Learning the language:

    • Saskia, a Dutch Physiotherapist, and her husband Rolf relocated with their two sons to Sweden in 2018. Something that both of them value a lot about their new resident country is the school system. “The best thing about Sweden is the school system for the kids,” says Saskia. Before relocating, their sons also participated in the preparing Swedish language courses where they also improved their English a lot.  Today, they are among the best in their classes when it comes to English. The children also learned Swedish very fast once they arrived in Sweden and today they speak the language very well. “One of the reasons why they can speak so well today is because they have learned the grammar rules before they learned the language itself. The classmates in Sweden already speak Swedish but they don’t know why they speak as they do”, says Saskia. Read more about Saskia and Rolf’s experience in this blog post.

    • Christian, a Radiologist from Romania and his family relocated to Sweden together with his family. When they first arrived, his daughter Ingrid attended Swedish daycare and was very content. She spoke a mix of Romanian and Swedish, made friends, and felt at home in the new environment.
      You can read more about Christian and his family’s journey in this blog post.

    The overall educational system

    • Agnes, a General Practitioner from Hungary, relocated to Sweden in 2013 together with her husband and their twins. She thinks that the move has been very good for her children. Sweden is a very child-friendly country and the daycare is well functioning and peda­gogically oriented. She thinks that her children have become much more open since they arrived in Sweden and it’s clear that they are thriving. You can read more about Agnes’ experience in this blog post.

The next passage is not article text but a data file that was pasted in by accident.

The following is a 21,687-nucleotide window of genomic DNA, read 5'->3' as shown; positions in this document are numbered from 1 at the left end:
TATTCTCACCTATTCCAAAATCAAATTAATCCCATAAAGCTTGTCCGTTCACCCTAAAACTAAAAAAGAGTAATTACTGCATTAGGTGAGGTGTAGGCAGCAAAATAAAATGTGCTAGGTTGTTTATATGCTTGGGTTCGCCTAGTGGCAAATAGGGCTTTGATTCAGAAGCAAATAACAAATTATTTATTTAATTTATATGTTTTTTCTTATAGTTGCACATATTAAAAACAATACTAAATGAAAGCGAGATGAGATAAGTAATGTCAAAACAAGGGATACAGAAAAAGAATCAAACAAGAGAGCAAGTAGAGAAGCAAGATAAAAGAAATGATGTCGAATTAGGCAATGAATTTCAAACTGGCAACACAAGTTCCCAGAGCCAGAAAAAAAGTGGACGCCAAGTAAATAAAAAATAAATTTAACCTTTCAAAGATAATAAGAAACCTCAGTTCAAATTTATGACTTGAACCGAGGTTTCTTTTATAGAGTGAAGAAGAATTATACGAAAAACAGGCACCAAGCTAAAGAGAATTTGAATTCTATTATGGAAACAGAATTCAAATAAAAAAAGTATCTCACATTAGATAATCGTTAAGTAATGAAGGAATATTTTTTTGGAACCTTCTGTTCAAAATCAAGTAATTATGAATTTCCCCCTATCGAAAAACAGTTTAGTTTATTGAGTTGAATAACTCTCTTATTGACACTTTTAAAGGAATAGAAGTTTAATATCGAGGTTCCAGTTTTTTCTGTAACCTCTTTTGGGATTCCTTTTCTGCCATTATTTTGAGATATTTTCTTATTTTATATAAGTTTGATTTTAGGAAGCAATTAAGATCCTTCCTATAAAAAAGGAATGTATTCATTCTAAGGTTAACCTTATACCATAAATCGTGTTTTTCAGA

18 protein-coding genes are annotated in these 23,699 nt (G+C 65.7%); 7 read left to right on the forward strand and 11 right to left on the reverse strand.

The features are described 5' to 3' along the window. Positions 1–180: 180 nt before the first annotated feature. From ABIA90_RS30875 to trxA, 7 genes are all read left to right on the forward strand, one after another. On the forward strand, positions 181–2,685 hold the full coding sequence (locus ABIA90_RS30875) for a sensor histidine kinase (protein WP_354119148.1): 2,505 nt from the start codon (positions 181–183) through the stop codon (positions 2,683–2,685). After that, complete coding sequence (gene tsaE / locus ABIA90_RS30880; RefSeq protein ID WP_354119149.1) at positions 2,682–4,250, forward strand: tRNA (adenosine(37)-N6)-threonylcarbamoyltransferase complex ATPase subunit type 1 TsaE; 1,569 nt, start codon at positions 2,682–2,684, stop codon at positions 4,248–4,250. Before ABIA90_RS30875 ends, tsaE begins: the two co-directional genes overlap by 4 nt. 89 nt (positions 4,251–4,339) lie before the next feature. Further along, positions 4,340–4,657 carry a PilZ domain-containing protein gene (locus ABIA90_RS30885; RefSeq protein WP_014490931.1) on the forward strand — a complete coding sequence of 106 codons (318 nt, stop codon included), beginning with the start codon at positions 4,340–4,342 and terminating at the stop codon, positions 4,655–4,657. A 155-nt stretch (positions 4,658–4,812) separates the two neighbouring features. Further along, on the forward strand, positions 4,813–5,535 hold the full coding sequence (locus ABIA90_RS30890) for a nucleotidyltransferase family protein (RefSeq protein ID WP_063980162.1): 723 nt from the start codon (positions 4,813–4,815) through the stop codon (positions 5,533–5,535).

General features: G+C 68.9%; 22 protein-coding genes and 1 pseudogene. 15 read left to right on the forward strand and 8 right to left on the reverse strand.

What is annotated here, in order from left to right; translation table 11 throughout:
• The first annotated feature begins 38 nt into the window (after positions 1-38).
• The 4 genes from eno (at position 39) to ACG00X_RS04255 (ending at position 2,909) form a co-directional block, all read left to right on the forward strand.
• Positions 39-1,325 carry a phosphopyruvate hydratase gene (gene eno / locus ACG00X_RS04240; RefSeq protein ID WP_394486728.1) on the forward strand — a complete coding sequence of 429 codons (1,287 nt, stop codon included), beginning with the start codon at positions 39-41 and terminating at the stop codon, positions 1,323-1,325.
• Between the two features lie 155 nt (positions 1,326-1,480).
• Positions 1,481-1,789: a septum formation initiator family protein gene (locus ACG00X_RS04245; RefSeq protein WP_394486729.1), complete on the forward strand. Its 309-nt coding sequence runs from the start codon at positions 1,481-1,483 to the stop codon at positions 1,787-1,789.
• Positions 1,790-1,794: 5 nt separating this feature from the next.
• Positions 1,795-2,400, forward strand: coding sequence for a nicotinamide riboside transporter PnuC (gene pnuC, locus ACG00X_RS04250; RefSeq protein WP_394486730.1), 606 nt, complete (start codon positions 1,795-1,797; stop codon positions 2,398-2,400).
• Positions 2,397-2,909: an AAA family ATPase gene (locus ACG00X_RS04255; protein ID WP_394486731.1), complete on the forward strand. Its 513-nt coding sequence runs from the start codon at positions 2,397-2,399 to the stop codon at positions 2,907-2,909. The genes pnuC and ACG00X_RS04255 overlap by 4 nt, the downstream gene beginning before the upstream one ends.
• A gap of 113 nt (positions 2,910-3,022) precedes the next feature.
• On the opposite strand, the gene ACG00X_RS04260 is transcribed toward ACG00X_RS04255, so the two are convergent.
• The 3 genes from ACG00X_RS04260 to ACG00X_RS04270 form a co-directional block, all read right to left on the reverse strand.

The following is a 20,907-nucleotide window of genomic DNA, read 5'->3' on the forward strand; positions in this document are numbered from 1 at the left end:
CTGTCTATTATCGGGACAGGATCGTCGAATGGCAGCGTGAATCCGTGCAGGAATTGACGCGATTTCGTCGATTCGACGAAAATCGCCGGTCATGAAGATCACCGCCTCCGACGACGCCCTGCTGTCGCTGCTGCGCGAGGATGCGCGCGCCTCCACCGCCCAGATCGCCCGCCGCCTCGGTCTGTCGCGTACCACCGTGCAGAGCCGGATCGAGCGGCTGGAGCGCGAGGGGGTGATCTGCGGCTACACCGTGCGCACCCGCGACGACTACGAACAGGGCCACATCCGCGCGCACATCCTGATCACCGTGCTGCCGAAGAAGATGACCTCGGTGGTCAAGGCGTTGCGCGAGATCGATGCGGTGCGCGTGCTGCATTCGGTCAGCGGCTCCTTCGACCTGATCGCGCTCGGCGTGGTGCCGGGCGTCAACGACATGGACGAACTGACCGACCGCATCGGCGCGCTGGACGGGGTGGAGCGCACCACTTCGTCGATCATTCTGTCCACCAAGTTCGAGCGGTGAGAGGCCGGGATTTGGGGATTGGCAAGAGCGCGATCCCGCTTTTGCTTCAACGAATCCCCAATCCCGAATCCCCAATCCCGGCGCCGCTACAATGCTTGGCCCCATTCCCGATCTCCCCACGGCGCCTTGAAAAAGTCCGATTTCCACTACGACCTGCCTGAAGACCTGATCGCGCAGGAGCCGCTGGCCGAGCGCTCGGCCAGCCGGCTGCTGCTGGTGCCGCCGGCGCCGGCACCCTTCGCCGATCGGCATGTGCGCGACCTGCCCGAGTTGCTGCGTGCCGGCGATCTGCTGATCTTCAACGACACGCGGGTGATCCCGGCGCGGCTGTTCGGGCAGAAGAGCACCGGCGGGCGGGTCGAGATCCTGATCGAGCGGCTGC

• Maria, a Child Psychiatrist from Greece, relocated to Sweden in 2014 with her husband and their two children. “My children have a lot of free time after school, and at the same time, the education system is very good”, says Maria. If you want to read more about Maria’s experience you can do so in this blog post.
    • Sonja, a nurse from Croatia, moved to Sweden with her family in 2018. “The children’s teachers are fantastic which feels good as we had very good contact with the teachers in Croatia as well”, she says. Read more about Sonja and her family’s experience in this blog post.
    • Erika, a General Practioner from Hungary, relocated to Sweden together with her family in 2018 with help from MediCarrera. In Vetlanda, the city they moved to, children first go to a preparatory school, where they map their school backgrounds and knowledge. They stay there for 4-8 weeks and then join preschools and schools in the municipality. While Erika’s daughter completed the entire eight weeks, her son could start going to high school earlier. Read more about Erika and her family’s experience in this blog post.
    Share This